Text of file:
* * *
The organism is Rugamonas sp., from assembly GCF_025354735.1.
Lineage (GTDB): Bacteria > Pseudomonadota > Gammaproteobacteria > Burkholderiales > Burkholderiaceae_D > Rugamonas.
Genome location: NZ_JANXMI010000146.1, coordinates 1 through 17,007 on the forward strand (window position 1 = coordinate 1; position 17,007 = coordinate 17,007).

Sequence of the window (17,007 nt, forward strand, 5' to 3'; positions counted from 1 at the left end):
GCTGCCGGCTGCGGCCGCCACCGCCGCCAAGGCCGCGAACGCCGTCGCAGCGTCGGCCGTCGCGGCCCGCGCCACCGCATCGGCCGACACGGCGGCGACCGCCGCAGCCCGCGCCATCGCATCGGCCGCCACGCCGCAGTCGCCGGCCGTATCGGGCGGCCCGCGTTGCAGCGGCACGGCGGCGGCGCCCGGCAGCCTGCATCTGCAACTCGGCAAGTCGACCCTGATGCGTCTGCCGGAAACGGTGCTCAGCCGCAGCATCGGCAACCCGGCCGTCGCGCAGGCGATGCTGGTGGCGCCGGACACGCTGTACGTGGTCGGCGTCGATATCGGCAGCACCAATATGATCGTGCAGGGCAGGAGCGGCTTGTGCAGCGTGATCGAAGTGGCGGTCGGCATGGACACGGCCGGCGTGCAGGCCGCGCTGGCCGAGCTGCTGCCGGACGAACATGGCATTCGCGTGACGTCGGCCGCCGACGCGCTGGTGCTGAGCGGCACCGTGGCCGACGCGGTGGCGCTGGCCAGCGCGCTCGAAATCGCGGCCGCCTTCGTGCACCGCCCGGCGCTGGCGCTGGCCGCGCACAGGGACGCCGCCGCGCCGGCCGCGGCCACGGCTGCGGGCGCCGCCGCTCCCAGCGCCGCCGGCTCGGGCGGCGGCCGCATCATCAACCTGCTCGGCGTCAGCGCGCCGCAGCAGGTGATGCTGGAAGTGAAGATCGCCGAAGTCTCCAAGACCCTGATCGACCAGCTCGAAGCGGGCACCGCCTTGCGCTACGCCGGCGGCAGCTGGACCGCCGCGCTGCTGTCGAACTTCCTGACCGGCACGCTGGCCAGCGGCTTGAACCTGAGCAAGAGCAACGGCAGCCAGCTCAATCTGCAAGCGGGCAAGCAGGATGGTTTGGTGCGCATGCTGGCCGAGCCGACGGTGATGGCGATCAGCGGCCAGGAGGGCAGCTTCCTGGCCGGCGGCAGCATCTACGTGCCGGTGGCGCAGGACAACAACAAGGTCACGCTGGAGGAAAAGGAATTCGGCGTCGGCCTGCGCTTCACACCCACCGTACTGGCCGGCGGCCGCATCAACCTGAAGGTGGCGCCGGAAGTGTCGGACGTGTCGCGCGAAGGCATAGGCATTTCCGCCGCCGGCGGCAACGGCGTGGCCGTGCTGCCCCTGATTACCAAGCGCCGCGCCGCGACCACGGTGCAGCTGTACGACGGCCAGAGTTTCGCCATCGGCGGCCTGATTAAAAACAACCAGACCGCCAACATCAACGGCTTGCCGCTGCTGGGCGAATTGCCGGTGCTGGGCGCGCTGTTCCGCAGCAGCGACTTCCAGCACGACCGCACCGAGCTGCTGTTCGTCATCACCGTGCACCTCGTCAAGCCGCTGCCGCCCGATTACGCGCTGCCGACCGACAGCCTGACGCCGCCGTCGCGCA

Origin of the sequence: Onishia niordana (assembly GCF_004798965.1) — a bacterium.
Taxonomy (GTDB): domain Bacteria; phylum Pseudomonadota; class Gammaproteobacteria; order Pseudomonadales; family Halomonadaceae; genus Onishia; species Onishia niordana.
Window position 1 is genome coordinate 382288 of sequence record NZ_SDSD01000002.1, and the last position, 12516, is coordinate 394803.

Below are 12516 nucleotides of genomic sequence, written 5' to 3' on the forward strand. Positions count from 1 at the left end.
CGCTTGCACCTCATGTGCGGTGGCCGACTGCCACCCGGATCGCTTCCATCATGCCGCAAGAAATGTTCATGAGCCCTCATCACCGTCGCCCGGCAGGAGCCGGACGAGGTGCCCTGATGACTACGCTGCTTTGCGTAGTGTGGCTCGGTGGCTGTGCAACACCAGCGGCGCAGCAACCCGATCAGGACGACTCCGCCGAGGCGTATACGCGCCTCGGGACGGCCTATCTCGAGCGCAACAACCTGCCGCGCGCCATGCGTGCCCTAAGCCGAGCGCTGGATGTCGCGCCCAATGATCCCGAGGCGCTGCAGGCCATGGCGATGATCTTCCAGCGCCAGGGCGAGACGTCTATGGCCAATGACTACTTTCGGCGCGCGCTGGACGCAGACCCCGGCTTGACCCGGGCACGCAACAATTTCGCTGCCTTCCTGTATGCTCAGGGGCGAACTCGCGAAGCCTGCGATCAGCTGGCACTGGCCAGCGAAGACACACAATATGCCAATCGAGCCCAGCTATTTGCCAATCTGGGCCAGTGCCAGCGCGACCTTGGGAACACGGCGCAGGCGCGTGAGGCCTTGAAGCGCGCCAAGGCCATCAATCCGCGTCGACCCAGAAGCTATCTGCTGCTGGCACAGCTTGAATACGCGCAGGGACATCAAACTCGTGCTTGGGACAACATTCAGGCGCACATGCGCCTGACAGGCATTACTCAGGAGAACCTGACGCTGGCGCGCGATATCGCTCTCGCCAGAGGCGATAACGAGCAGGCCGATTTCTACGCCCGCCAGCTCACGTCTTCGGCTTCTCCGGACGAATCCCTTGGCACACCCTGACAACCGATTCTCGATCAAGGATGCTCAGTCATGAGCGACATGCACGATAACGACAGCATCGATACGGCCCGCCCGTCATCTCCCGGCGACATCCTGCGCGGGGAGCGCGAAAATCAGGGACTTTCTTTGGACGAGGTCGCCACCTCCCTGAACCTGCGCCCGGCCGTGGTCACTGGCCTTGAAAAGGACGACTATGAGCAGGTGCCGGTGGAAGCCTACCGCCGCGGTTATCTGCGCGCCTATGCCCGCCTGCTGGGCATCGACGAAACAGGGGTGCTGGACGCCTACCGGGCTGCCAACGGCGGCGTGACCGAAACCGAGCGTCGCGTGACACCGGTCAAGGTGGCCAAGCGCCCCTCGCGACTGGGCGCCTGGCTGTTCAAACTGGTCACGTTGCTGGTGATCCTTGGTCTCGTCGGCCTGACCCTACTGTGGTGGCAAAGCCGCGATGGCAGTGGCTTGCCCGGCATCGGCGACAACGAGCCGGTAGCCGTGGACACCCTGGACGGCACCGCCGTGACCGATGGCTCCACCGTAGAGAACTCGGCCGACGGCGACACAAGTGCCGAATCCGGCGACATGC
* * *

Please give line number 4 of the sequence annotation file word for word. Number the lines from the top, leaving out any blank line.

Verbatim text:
Sequence of the window (17,007 nt, forward strand, 5' to 3'; positions counted from 1 at the left end):